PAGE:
If you’re considering donating to a charity this year, please don’t give to the Salvation Army.
The charity says it’s dedicated to helping all people in need irrespective of their sexual orientation or gender identity, but it has a long history of discrimination against LGBT+ people.
Here in the UK, the Salvation Army lobbied against repealing the hateful Section 28, which made it illegal for teachers to talk about LGBT+ people in schools, and against equal marriage. Last year in Australia it lobbied for legal “religious freedom” protection that would enable it to discriminate against LGBT+ people.
Also last year, it urged its members not to discuss their opposition to LGBT+ rights because if the public knew of it, it would be a “threat to our reputation, our fundraising efforts, and ultimately our ability to serve people in need.”
In 2017, the Salvation Army’s New York rehab centres refused to serve trans people; in 2013, the US operation referred people to dangerous and discredited “pray the gay away” conversion therapy; in 2012 one of its senior Australian officers told a radio programme that “gay people should be put to death”; and in 2008 a trans woman died in Texas after the Salvation Army shelter refused to let her sleep in the women’s quarters.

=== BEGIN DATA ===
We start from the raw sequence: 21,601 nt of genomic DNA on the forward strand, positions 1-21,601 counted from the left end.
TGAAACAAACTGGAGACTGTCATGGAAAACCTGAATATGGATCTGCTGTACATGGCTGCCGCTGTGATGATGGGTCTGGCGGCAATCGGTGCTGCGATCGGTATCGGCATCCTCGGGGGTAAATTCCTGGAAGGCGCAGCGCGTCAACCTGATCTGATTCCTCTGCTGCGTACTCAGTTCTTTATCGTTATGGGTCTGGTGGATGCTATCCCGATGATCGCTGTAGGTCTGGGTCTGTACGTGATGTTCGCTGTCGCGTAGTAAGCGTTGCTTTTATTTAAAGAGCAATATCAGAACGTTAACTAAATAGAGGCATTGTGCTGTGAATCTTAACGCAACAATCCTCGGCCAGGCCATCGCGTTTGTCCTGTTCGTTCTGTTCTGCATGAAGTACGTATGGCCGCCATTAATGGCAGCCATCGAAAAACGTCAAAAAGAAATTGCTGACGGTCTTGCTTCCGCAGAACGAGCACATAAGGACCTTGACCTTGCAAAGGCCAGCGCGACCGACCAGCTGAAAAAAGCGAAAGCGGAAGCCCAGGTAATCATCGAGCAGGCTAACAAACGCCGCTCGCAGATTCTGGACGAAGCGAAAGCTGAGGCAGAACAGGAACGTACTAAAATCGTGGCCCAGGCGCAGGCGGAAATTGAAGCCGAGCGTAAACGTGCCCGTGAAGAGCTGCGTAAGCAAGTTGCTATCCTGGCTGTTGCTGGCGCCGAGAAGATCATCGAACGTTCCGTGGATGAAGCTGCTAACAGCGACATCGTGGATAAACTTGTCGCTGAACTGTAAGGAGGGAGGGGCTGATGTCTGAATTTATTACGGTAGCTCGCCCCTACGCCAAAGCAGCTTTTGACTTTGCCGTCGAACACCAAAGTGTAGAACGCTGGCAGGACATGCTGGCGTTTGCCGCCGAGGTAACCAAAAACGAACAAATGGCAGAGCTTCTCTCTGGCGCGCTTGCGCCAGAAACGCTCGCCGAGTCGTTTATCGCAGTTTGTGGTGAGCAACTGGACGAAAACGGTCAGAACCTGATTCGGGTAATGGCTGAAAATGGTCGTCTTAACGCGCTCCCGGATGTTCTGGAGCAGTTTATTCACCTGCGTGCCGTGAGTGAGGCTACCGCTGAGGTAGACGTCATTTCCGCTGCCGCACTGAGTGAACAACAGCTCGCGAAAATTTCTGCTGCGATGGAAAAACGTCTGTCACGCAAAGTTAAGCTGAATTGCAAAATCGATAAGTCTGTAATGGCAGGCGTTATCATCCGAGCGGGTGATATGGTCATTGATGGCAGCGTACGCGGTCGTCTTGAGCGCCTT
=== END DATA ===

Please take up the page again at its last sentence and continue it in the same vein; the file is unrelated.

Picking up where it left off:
The Salvation Army has of course done some good work, and it’s possible that this evangelical Christian organisation has changed its spots, but given its history – and some of that history is very recent – it would be wise to assume that it’s more concerned about negative PR than it is about LGBT+ people.
Lots of other charities do good work too, and they manage to do so without fighting against other people’s human rights.